Medium-risk mutual funds are associated with a medium/moderate level of risk because their investment portfolios contain debt instruments along with equities. It has been seen that these schemes generate average returns ranging from 9% to 12%.
Low-risk funds are usually debt funds that carry nominal risk and provide stable returns in the future. These funds generally invest in government bonds and securities, and real estate. Such funds are ideal for risk averse investors or investors looking to diversify their portfolio as a way to mitigate risk.
Mutual funds are also classified based on their portfolio management.
Active funds are funds that are actively managed by fund managers. Fund managers use their knowledge and experience and take the help of analytical research to choose the assets to buy/sell/hold. For active funds, the aim is to design the investment portfolio in such a way so as to generate optimum returns and surpass the underlying benchmark.
Passive funds simply mirror or track an underlying index instead of trying to outperform it. Here, fund managers play a passive role, meaning, they do not have to use their judgement or discretion to choose underlying assets. Index funds are probably the most common type of passive fund.
Equity mutual funds can be further classified based on market cap.
Large cap funds are mutual funds that invest a large portion of their corpus in shares of companies with large market capitalisation. These companies usually have an excellent reputation in the market. Large cap funds are comparatively less-riskier than mid- and small-cap funds.
Mid cap funds are equity funds that invest a large portion of their corpus in equity shares of mid-cap companies. As per SEBI (Securities and Exchange Board of India), mid-cap companies are the ones that are ranked between 101 and 250 among listed companies.
Small cap funds are equity funds that invest a large portion of their corpus in equity shares of small-cap companies. Small cap funds carry an extremely high-degree of risk, however, they have the potential to generate higher returns than large-cap and mid-cap funds.
Invest in funds that are well-aligned with your investment goals. So, always evaluate the different types of mutual funds and their objectives before investing. However, to understand the true potential of a mutual fund, stay invested in the scheme for more than 3 years, unless you have a short-term goal.
Ans: Yes, based on the holding period, capital gains of mutual funds are subject to certain taxes. For holding periods of over 12 months, long-term capital gains (LTCG) taxes apply; otherwise, short-term capital gains taxes are applicable.
Ans: Anyone can invest in mutual funds provided they have completed the application procedure, including the KYC verification successfully. However, most fund houses do not accept investments from NRIs living in the United States of America.
Ans: Any mutual fund’s performance is directly linked to the market. Though equity mutual funds have the highest potential to provide market-beating returns the returns are not guaranteed. Similarly, debt funds have a lower-degree of risk involved, however, they offer lower returns compared to equity funds. So, to generate best returns at minimal risk, diversify your portfolio and invest in funds that are aligned to your goals.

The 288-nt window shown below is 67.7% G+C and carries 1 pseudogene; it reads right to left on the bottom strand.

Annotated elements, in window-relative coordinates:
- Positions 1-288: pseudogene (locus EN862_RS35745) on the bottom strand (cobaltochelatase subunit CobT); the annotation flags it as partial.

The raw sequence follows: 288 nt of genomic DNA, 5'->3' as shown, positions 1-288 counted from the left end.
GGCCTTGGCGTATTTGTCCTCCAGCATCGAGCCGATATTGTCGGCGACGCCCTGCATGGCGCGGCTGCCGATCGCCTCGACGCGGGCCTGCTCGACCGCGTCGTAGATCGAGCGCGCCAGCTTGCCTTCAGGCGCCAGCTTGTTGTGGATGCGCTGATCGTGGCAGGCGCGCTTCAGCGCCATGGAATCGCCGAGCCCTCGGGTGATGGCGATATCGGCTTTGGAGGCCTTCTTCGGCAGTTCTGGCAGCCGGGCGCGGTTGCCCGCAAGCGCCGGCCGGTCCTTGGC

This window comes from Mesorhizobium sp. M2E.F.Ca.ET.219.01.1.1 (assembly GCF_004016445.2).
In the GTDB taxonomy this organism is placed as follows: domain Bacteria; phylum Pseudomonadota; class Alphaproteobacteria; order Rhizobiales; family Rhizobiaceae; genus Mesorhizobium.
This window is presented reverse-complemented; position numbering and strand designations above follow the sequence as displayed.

Ans: There is no upper limit as such regarding mutual fund investments. You can invest as much as you can via SIPs or lump sum. However, if you are just starting out, don’t go overboard with your investments. Start an SIP with a nominal amount and gradually increase the amount based on your investment goals.
Ans: The answer to this would depend on your investment objective and risk appetite. A mutual fund that yields high returns in the long term will not be suitable for an investor looking to invest for a short tenure. The best part about mutual funds as an investment option is that it offers a solution for all kinds of financial goals and risk profiles.
Ans: There are various ways to invest in mutual funds. For instance, you can invest online by visiting the official website of an AMC. You can also consider investing through a financial intermediary such as a mutual fund distributor registered with AMFI (Association of Mutual Funds in India). Investors can invest in mutual funds via SIP or lump sum. SIP or systematic investment plan entails investors to invest a fixed amount on a monthly or quarterly basis. SIP is ideal for those who are just starting out on their investment journey.
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Disclaimer: Mutual Fund investments are subject to market risks, read all scheme-related documents carefully.
This article has been prepared on the basis of internal data, publicly available information and other sources believed to be reliable. The information contained in this article is for general purposes only and not a complete disclosure of every material fact. It should not be construed as investment advice to any party. The article does not warrant the completeness or accuracy of the information and disclaims all liabilities, losses and damages arising out of the use of this information. Readers shall be fully liable/responsible for any decision taken on the basis of this article.